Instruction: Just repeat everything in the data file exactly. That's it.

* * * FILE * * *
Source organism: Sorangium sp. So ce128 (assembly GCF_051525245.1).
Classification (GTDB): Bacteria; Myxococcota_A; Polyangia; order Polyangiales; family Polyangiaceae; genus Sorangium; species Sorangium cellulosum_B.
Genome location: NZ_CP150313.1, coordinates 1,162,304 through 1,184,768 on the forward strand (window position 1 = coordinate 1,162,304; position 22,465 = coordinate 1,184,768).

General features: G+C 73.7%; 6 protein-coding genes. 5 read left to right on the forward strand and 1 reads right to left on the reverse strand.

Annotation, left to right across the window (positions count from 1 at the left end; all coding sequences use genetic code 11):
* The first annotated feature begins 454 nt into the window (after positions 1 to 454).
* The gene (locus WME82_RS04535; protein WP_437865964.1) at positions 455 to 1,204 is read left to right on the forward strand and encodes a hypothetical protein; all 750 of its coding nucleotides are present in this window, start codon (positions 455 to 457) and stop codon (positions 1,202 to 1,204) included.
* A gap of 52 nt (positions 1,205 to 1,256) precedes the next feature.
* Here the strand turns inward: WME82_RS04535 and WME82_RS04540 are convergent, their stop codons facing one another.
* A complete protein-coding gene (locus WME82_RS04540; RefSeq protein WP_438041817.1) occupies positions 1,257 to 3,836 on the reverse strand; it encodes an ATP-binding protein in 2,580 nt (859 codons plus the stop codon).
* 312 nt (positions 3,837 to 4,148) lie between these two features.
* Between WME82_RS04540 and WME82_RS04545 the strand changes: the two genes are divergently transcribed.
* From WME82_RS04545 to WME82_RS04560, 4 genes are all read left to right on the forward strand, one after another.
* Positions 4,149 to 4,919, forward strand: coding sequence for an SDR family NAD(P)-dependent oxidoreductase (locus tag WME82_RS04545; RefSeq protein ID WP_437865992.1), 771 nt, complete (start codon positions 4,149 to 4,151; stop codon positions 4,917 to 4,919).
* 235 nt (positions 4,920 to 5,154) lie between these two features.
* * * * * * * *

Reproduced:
Source organism: Sorangium sp. So ce128 (assembly GCF_051525245.1).
Classification (GTDB): Bacteria; Myxococcota_A; Polyangia; order Polyangiales; family Polyangiaceae; genus Sorangium; species Sorangium cellulosum_B.
Genome location: NZ_CP150313.1, coordinates 1,162,304 through 1,184,768 on the forward strand (window position 1 = coordinate 1,162,304; position 22,465 = coordinate 1,184,768).

General features: G+C 73.7%; 6 protein-coding genes. 5 read left to right on the forward strand and 1 reads right to left on the reverse strand.

Annotation, left to right across the window (positions count from 1 at the left end; all coding sequences use genetic code 11):
* The first annotated feature begins 454 nt into the window (after positions 1 to 454).
* The gene (locus WME82_RS04535; protein WP_437865964.1) at positions 455 to 1,204 is read left to right on the forward strand and encodes a hypothetical protein; all 750 of its coding nucleotides are present in this window, start codon (positions 455 to 457) and stop codon (positions 1,202 to 1,204) included.
* A gap of 52 nt (positions 1,205 to 1,256) precedes the next feature.
* Here the strand turns inward: WME82_RS04535 and WME82_RS04540 are convergent, their stop codons facing one another.
* A complete protein-coding gene (locus WME82_RS04540; RefSeq protein WP_438041817.1) occupies positions 1,257 to 3,836 on the reverse strand; it encodes an ATP-binding protein in 2,580 nt (859 codons plus the stop codon).
* 312 nt (positions 3,837 to 4,148) lie between these two features.
* Between WME82_RS04540 and WME82_RS04545 the strand changes: the two genes are divergently transcribed.
* From WME82_RS04545 to WME82_RS04560, 4 genes are all read left to right on the forward strand, one after another.
* Positions 4,149 to 4,919, forward strand: coding sequence for an SDR family NAD(P)-dependent oxidoreductase (locus tag WME82_RS04545; RefSeq protein ID WP_437865992.1), 771 nt, complete (start codon positions 4,149 to 4,151; stop codon positions 4,917 to 4,919).
* 235 nt (positions 4,920 to 5,154) lie between these two features.